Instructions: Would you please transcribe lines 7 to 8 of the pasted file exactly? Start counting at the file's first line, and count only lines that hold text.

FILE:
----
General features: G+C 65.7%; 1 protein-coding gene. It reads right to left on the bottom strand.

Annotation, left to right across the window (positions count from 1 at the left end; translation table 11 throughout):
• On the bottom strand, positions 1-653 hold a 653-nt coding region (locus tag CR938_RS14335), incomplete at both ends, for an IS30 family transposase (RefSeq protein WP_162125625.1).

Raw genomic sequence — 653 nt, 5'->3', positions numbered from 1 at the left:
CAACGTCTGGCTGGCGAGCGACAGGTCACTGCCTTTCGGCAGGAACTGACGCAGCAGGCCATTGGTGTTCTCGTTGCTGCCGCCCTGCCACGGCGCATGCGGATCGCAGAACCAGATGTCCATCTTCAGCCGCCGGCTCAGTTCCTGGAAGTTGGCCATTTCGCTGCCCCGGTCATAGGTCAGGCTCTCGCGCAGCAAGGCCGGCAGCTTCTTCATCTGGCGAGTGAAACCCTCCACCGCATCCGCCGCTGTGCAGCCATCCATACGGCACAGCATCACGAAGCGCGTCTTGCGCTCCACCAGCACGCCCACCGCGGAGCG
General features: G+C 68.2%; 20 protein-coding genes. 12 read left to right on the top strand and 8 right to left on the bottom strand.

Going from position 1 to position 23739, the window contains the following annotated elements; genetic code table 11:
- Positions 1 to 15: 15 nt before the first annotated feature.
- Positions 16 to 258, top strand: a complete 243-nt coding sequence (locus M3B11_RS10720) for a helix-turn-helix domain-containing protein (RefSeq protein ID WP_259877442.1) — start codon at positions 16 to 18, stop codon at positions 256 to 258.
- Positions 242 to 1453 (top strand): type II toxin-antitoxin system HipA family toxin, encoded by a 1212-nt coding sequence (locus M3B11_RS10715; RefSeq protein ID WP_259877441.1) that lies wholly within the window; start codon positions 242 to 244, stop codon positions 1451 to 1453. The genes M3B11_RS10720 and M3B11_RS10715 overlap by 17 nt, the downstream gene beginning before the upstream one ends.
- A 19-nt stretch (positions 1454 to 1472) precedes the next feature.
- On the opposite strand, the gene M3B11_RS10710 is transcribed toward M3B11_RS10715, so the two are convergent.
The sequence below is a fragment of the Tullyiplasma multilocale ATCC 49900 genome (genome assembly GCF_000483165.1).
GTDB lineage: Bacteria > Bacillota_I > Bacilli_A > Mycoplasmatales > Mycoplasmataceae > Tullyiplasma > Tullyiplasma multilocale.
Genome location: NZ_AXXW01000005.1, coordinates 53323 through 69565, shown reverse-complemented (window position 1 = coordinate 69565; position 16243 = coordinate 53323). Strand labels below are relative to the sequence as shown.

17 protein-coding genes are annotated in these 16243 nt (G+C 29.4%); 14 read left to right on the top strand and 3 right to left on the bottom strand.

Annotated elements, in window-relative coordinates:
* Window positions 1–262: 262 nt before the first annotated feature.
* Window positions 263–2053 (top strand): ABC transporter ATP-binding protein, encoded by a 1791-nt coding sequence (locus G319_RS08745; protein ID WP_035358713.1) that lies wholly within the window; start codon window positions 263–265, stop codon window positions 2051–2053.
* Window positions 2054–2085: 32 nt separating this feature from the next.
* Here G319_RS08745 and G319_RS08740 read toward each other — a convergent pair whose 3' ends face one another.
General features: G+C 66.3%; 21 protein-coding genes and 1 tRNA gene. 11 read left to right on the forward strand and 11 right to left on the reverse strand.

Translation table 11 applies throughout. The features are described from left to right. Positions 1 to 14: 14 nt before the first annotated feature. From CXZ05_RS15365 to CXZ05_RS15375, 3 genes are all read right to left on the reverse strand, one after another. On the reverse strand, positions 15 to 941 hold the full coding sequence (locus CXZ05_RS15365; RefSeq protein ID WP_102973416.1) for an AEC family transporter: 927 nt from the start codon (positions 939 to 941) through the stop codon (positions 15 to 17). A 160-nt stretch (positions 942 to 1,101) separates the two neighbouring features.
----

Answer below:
Going from position 1 to position 23739, the window contains the following annotated elements; genetic code table 11:
- Positions 1 to 15: 15 nt before the first annotated feature.